Our very own Albert Prieto picks his top five must-see archaeological sites in Rome:
- Basilica of San Clemente Steps away from the Colosseum and St. John Lateran lies the High Medieval basilica of San Clemente. After having your fill of the extraordinary gilded mosaic in the apse, the marble elements in the nave, and the intricately carved Cosmatesque floor, you can purchase a ticket (5 Euros) to descend under the church to explore the preceding version, which was built around AD 400 and buried around 1100 after being declared too unstable to save. But the surprises don’t end there: another staircase takes you down one level further, into a series of Roman structures constructed in the 1st-3rd centuries AD; one of these structures housed a mithraeum, a shrine dedicated to the mysterious cult of the god Mithras, which was very popular in Imperial Rome.
- Palazzo Valentini Just off Piazza Venezia and next to Trajan’s Column, in the heart of downtown Rome, stands this massive Renaissance palace, home to the Province of Rome. Recent excavations inthe basement have revealed sumptuous Imperial Roman homes, which have been transformed into a stunning modern museum complete with glass floors and a sophisticated multimedia tour (available in English, 11.50 Euros with reservation).
- Baths of Diocletian Sandwiched between Termini station and the bustling Via Nazionale is the last of the great Imperial Roman bath complexes, constructed under the Emperors Diocletian and Maximian in AD 298-305 in a busy residential area. Walk around the semicircular theater space (exedra) preserved and enhanced in the modern Piazza della Repubblica (be sure to go down into the Repubblica metro station and have a peek at the preserved bits of the foundation and a Roman road, behind the glass panes), visit the circular corner structures (the church of San Bernardo and a parking garage on Via del Viminale), do a circuit of the central bath block (Viale E. De Nicola, Via L. Einaudi, Via G. Romita, Via Cernaia), and go inside the church of St. Mary of the Angels, designed by Michelangelo using the soaring, fully preserved vaulted space of the frigidarium (cold pool) with its massive pink Egyptian granite columns (be sure to go through the sacristy into the back, to admire the theatrical façade of the natatio, or open-air swimming pool).
- Via Latina tombs Off the Via Appia Nuova, reachable via metro (A/red line, Arco di Travertino station), is a tranquil and beautiful little park along a section of the ancient Via Latina, a road leading tothe Latin country south and east of Rome. The road is lined with tombs dating fromthe1st through the 3rd century AD, two of which preserve their subterranean burial chambers, richly decorated in stucco and fresco—a feast for the eyes (8.00 Euros with reservation, restricted opening).
- Aqueducts in the Aqueduct Park Reachable via metro (A/red line, Lucio Sestio, Giulio Agricola, and Subaugusta stations), this is one of Rome’s most beautiful parks, full of trees, joggers, playful dogs, canoodling couples, and the staggering mass of Roman aqueducts. In the heart of the park is the Renaissance aqueduct Aqua Felice, built over the path of three Roman aqueducts (a section of which is visible near the south end of Via Lemonia). Just beyond it, to the southwest, the ancient Aqua Claudia and Anio Novus aqueducts stride majestically towards the city on high stone arches that inspired generations of Romantic painters and poets. ~AP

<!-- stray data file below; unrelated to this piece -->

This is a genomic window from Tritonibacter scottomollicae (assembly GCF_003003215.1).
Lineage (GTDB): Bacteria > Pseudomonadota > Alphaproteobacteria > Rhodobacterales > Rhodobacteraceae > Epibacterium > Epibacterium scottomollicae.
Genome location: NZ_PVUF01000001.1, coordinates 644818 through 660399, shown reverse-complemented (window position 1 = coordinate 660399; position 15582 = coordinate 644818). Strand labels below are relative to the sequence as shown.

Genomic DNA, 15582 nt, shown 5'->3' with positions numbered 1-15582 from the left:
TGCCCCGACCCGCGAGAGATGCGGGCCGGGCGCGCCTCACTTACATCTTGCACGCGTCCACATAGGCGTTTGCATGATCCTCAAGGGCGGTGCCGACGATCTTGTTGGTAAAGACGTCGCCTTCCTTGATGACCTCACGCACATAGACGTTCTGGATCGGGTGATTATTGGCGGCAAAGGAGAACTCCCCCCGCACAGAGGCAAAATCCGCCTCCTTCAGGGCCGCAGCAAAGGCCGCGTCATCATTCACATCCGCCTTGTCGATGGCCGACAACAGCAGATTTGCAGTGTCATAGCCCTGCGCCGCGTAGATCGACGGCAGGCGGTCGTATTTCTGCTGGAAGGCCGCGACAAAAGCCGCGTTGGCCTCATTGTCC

~Nadia Pucci SAFS ’11 (Sant’Omobono) shares with us her top five things you really need to know when working on an excavation in Rome:
- Sun screen, water, and gloves: Sun protection is essential, especially in the more intense Italian heat. Water is also important for staying hydrated. Lastly, gloves are a must to prevent blisters from all the troweling.
- Whatever you do, don’t bring: any valuable possessions, leave them at home! You don’t want to risk possible damage or loss of the items(s). Try not to bring your entire house with you to Italy, just bring the essentials since you will end up acquiring several items during your stay that you will have to haul back.
- The good and bad about working/living in Rome: Living in Rome means easy accessibility to various sites – mostly within walking distance – as well as the endless amount of pizzerias and gelaterias. The people and culture can be experienced even while taking a simple stroll to the piazza. There aren’t many words that can be used to accurately describe the endless possibilities that Rome has to offer, but “priceless” will suffice. One not-so-good aspect is transit. The buses can be a little unpredictable! Their bus stops are different from what we know and understand, and there are strikes which shut down most transport mechanisms for a few hours.
- What to do in your spare time: With free time, I loved to venture and explore. From visiting Castel Sant’Angelo and the Vatican to walking along the Tiber at night under the moon and lights from the busy night markets. Of course, going to beach and swimming is a splendid way to beat the heat
- Who are you- aka Dig Personality: It’s hard to state one dig personality, because I feel that I experienced several at any given time. I definitely think that I was a cheerleader, encouraging my peers to continue troweling. And I do think that over time I became a wheelbarrow warrior! At first I was slightly afraid of the dreaded task of unloading the wheelbarrow, but by the end of the dig I was able to unload it with little or no help! Lastly, dirt magnet is an obvious personality for most people, especially myself, since no matter what the day’s tasks were I seemed to always be covered in dirt from head to toe. It was a challenge to stay clean during the dig!